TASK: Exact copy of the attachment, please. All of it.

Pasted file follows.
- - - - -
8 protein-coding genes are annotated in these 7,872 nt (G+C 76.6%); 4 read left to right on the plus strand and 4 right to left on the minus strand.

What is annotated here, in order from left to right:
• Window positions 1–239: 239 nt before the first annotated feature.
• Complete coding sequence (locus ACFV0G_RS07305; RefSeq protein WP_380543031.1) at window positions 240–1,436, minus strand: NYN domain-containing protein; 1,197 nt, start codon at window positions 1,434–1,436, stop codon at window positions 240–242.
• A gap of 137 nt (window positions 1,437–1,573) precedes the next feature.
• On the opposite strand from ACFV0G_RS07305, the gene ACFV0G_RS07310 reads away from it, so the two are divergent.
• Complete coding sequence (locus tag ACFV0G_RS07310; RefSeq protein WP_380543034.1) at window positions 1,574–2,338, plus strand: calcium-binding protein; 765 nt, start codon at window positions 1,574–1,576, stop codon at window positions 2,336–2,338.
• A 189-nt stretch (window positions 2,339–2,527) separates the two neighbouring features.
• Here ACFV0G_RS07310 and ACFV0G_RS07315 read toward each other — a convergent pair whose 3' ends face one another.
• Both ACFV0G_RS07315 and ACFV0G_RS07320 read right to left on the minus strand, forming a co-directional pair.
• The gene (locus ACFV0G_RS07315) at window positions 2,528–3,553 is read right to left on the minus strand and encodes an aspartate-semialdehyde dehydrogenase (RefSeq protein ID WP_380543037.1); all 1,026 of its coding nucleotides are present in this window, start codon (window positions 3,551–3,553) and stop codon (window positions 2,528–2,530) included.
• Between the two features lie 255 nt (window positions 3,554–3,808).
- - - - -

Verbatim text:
8 protein-coding genes are annotated in these 7,872 nt (G+C 76.6%); 4 read left to right on the plus strand and 4 right to left on the minus strand.

What is annotated here, in order from left to right:
• Window positions 1–239: 239 nt before the first annotated feature.
• Complete coding sequence (locus ACFV0G_RS07305; RefSeq protein WP_380543031.1) at window positions 240–1,436, minus strand: NYN domain-containing protein; 1,197 nt, start codon at window positions 1,434–1,436, stop codon at window positions 240–242.
• A gap of 137 nt (window positions 1,437–1,573) precedes the next feature.
• On the opposite strand from ACFV0G_RS07305, the gene ACFV0G_RS07310 reads away from it, so the two are divergent.
• Complete coding sequence (locus tag ACFV0G_RS07310; RefSeq protein WP_380543034.1) at window positions 1,574–2,338, plus strand: calcium-binding protein; 765 nt, start codon at window positions 1,574–1,576, stop codon at window positions 2,336–2,338.
• A 189-nt stretch (window positions 2,339–2,527) separates the two neighbouring features.
• Here ACFV0G_RS07310 and ACFV0G_RS07315 read toward each other — a convergent pair whose 3' ends face one another.
• Both ACFV0G_RS07315 and ACFV0G_RS07320 read right to left on the minus strand, forming a co-directional pair.
• The gene (locus ACFV0G_RS07315) at window positions 2,528–3,553 is read right to left on the minus strand and encodes an aspartate-semialdehyde dehydrogenase (RefSeq protein ID WP_380543037.1); all 1,026 of its coding nucleotides are present in this window, start codon (window positions 3,551–3,553) and stop codon (window positions 2,528–2,530) included.
• Between the two features lie 255 nt (window positions 3,554–3,808).